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  • - There are two ways in which the leader can accelerate at the wrong time. On the one hand, if he overtakes the safety car before the control line, this will lead to an instant penalty, but on the other hand, he runs the risk of being outbraked by his pursuer in Turn 1. At the same time, however, the man behind cannot afford to get too close and pick up the slipstream too early before the control line, as this increases the likelihood of another incident and the safety car being sent out again.

  • - The section from the exit at Turn 16 leading to the braking zone for Turn 1 is the longest full throttle passage of the year and is around 200 metres longer than the segment from Turns 1 to 5 at Spa-Francorchamps. Overall, 76% of the lap distance is taken at full throttle in Baku.

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  • - Baku has the highest braking energy figures recorded at any time during the entire season, well ahead of the circuit in second place in terms of braking, Bahrain. There are ten braking ‘events’ out on track, tying with Monaco for most of the season, five of which can be counted as ‘heavy’ braking events, leading to forces of more than 4g being generated for more than 0.4 seconds.

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  • - The track does rank highest in terms of gear changes per lap though; a total of 72 the joint-most across the season, the same number as seen in Singapore.

  • - No driver has won more than once in Baku, with six different winners from the first six races. It’s high attrition rate makes it one of the most unpredictable races.
  • - The past winners are Nico Rosberg, Daniel Ricciardo (from P10 on the grid), Lewis Hamilton, Valtteri Bottas, Sergio Perez and Max Verstappen. The only teams to have won are Mercedes and Red Bull, which each scored a one-two in 2019 and 2022 respectively.
  • - From these six winners, only two have won having started from pole position: Nico Rosberg in 2016 and Valtteri Bottas in 2019.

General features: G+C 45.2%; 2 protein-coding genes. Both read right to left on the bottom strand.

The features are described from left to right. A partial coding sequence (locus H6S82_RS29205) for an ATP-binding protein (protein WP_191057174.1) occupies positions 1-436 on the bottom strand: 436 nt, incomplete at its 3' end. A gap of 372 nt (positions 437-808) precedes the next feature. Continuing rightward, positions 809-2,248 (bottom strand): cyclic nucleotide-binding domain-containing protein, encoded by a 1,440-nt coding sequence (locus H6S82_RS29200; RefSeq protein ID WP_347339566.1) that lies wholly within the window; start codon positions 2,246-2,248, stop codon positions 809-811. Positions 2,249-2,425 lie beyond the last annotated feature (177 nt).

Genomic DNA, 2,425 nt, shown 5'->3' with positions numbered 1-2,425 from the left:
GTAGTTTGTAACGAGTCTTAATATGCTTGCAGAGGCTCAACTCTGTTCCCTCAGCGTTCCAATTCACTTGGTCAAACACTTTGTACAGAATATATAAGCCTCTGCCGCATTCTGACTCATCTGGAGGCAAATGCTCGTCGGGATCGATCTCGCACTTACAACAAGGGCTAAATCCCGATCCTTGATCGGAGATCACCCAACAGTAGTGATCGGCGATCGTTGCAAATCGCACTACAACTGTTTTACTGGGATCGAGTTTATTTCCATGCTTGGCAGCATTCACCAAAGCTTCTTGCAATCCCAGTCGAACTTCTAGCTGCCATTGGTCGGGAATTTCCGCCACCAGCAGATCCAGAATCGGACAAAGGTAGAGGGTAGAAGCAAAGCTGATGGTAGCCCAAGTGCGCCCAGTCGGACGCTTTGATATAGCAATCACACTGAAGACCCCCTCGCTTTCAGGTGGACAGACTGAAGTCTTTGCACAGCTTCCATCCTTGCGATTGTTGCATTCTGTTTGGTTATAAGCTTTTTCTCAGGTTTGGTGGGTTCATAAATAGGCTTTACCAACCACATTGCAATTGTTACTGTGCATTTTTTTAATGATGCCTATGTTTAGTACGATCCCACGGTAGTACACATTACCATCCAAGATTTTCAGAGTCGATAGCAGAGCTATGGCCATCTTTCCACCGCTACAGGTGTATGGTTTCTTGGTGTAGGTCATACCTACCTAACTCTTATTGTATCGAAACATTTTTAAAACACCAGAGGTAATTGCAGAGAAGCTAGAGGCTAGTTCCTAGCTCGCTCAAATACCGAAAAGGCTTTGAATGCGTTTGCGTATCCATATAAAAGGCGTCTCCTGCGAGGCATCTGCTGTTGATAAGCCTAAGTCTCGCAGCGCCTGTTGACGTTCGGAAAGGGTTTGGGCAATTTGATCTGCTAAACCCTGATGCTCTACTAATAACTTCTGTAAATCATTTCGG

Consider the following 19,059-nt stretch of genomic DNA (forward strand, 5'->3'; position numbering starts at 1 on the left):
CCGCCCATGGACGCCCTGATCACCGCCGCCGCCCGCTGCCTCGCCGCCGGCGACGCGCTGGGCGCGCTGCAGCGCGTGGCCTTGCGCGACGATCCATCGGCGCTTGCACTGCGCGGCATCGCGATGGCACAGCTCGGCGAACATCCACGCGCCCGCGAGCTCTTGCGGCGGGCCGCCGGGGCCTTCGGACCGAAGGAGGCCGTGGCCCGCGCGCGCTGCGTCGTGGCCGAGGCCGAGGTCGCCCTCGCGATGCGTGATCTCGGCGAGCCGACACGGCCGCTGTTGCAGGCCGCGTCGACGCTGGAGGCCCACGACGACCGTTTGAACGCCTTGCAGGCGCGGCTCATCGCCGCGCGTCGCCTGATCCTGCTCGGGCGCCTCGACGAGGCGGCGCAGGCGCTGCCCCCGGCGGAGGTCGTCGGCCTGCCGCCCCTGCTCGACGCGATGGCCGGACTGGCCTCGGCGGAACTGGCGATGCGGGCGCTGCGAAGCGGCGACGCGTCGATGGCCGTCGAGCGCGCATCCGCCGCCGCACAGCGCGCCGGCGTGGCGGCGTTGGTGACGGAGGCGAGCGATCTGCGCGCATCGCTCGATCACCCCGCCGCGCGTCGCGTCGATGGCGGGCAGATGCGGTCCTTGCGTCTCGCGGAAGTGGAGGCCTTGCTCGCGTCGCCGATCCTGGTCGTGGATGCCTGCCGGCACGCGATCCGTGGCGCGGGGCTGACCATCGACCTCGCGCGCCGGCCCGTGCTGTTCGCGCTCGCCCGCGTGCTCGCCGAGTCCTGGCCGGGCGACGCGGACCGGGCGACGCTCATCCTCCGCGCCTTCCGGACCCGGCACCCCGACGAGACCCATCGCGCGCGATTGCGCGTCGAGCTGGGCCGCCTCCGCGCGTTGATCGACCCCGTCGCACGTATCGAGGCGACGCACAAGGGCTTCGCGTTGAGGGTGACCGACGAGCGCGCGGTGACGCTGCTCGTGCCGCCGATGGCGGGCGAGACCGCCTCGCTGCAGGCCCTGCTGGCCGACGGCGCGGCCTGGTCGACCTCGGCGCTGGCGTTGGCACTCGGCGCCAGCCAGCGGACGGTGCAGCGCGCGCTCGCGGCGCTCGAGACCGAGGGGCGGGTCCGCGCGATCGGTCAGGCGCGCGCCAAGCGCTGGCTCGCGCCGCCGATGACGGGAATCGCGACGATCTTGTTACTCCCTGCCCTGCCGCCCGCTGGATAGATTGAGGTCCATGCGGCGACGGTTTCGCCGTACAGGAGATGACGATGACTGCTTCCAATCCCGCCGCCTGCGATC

• - Sergio Perez has the most podiums(4/6) at Baku of all the drivers.

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  • - The race takes place at a different time of year compared to 2022. Last year, track temperatures in June exceeded 50 degrees centigrade, but with the race shifting to April, temperatures could be 10 degrees lower. This was the case in 2018 – the last time the race was held in April – when there was a wide range of temperatures recorded across the day as well.

  • - Overtaking is relatively easy here, with the DRS effect particularly powerful at this circuit. The runs to Turns One and Three are both preceded by lengthy DRS zones. Expect many passes to be made at these locations, but unconventional moves can also be performed at some of the tightest corners on the circuit.

  • - The DRS zone on the main straight has been shortened by 100 metres this year, which could make overtaking more challengin into turn 1.
  • - The first of six Sprint events this season. The format has altered somewhat, with the grid for both races being determined by separate qualifying sessions. Baku has never hosted a Sprint before. New for 2023, DRS will now be activated after one lap of green flag running in the Sprint.